Since the end of the 15th century, the migration of Europeans to the Americas has led to centuries of population, cultural, and agricultural transfer and adjustment between Old and New World societies, a process known as the Columbian exchange. As most Native American groups had historically preserved their histories by oral traditions and artwork, the first written sources of the conflict were written by Europeans.
Ethnographers commonly classify the indigenous peoples of North America into ten geographical regions with shared cultural traits, called cultural areas. Some scholars combine the Plateau and Great Basin regions into the Intermontane West, some separate Prairie peoples from Great Plains peoples, while some separate Great Lakes tribes from the Northeastern Woodlands. The ten cultural areas are as follows:
At the time of the first contact, the indigenous cultures were quite different from those of the proto-industrial and mostly Christian immigrants. Some Northeastern and Southwestern cultures, in particular, were matrilineal and operated on a more collective basis than the Europeans were familiar with. The majority of Indigenous American tribes maintained their hunting grounds and agricultural lands for use of the entire tribe. Europeans at that time had patriarchal cultures and had developed concepts of individual property rights with respect to land that were extremely different. The differences in cultures between the established Native Americans and immigrant Europeans, as well as shifting alliances among different nations in times of war, caused extensive political tension, ethnic violence, and social disruption. Even before the European settlement of what is now the United States, Native Americans suffered high fatalities from contact with new European diseases, to which they had not yet acquired immunity; the diseases were endemic to the Spanish and other Europeans, and spread by direct contact and likely through pigs that escaped from expeditions. Smallpox epidemics are thought to have caused the greatest loss of life for indigenous populations. William M Denevan, noted author and Professor Emeritus of Geography at the University of Wisconsin-Madison, said on this subject in his essay "The Pristine Myth: The Landscape of the Americas in 1492"; "The decline of native American populations was rapid and severe, probably the greatest demographic disaster ever. Old World diseases were the primary killer. In many regions, particularly the tropical lowlands, populations fell by 90 percent or more in the first century after the contact. "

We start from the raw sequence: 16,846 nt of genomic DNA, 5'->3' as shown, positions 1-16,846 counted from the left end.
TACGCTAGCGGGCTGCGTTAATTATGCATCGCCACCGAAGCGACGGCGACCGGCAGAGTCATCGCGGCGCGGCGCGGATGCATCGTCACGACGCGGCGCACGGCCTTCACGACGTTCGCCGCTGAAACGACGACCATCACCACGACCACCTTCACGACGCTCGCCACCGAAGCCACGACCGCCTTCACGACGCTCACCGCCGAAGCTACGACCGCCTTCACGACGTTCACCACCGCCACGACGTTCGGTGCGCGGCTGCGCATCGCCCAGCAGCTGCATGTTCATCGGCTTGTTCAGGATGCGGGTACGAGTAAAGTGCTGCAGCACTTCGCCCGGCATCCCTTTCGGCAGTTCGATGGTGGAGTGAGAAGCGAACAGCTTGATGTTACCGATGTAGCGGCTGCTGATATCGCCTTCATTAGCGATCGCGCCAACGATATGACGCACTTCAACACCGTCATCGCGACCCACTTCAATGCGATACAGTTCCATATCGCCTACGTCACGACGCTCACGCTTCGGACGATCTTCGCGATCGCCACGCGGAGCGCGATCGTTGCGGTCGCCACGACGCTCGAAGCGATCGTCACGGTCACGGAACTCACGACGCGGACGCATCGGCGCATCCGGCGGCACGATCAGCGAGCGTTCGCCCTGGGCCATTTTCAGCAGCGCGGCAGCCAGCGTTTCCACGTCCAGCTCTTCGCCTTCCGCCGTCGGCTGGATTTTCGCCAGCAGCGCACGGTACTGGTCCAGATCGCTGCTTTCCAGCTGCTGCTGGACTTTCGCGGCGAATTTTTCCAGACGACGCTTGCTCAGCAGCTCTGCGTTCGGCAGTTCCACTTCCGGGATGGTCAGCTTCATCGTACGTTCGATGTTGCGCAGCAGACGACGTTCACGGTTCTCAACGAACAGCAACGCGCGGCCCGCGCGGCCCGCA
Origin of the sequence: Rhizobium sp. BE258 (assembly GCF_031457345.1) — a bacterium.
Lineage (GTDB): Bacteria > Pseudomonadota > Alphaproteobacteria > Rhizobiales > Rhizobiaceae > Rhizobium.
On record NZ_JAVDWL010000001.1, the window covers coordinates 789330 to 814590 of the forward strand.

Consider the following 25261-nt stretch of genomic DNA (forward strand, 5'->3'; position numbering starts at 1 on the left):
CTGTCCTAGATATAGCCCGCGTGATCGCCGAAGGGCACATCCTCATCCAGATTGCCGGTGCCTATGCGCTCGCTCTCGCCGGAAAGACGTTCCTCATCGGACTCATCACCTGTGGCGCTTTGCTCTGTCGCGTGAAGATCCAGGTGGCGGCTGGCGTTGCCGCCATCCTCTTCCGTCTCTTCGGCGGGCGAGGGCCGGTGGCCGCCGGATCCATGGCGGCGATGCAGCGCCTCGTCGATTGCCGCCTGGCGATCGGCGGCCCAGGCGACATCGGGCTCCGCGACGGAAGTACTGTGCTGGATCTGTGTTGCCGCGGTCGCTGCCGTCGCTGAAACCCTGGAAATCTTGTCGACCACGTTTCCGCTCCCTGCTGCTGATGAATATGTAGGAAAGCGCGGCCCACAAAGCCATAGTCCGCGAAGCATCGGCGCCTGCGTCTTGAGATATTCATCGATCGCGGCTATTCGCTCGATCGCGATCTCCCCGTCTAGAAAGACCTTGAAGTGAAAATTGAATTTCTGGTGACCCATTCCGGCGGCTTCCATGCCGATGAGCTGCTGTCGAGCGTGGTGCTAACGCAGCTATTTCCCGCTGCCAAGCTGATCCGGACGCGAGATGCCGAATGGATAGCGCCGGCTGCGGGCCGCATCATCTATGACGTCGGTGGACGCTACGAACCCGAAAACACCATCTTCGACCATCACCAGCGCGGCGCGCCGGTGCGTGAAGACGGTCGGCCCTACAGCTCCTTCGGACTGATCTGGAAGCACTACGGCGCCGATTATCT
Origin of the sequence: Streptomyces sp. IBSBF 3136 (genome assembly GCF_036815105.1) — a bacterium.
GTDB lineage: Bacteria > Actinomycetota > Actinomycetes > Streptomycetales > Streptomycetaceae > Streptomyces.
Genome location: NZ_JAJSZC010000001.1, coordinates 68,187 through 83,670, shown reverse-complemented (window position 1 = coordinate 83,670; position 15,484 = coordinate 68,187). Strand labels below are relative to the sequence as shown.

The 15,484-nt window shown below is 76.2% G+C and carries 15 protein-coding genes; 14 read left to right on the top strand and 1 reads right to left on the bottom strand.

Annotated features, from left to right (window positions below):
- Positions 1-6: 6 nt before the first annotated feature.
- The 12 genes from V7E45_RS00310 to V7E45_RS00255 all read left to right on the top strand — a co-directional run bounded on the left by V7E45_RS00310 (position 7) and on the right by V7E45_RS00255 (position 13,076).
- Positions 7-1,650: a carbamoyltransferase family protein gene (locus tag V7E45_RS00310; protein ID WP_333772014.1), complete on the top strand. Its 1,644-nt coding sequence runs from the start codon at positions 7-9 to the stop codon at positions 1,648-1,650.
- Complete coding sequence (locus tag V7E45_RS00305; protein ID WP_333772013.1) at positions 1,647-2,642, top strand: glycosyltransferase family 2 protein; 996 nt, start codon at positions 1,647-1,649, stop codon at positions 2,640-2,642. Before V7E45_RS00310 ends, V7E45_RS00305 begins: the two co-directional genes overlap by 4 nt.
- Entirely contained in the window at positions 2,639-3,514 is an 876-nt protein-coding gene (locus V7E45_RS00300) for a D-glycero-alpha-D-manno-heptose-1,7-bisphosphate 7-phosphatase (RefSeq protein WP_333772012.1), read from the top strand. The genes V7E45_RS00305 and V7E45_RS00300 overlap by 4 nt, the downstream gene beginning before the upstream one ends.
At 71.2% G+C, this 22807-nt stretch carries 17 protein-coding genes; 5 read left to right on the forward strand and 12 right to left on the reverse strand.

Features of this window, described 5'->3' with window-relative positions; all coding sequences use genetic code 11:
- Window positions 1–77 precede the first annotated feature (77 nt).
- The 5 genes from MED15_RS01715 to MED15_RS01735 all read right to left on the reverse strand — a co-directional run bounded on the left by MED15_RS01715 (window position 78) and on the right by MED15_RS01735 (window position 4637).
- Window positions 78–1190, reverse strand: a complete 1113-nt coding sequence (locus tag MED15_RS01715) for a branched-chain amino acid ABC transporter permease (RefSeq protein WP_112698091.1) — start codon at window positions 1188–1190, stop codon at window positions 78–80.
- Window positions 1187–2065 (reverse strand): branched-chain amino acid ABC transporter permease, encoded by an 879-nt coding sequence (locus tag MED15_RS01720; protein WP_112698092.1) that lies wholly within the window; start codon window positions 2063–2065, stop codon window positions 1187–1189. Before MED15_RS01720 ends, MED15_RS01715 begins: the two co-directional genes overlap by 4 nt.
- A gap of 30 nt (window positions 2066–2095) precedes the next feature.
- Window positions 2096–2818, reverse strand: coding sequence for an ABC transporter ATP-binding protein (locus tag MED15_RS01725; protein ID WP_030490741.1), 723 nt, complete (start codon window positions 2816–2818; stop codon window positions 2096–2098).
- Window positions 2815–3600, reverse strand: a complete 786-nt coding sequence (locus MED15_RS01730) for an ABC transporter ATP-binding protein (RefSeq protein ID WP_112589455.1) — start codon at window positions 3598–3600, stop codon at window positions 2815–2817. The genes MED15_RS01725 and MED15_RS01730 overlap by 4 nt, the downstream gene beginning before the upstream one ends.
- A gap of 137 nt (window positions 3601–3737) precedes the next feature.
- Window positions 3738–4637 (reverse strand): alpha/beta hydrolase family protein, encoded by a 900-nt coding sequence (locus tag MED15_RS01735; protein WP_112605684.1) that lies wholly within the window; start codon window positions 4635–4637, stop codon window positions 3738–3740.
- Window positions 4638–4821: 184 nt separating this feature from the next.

Estimates of the pre-Columbian population of what today constitutes the U.S. vary significantly, ranging from William M Denevan's 3.8 million in his 1992 work The Native Population of the Americas in 1492, to 18 million in Henry F Dobyns's Their Number Become Thinned (1983). Henry F Dobyns' work, being the highest single point estimate by far within the realm of professional academic research on the topic, has been criticized for being "politically motivated". Perhaps Dobyns' most vehement critic is David Henige, a bibliographer of Africana at the University of Wisconsin, whose Numbers From Nowhere (1998) is described as "a landmark in the literature of demographic fulmination." "Suspect in 1966, it is no less suspect nowadays," Henige wrote of Dobyns's work. "If anything, it is worse."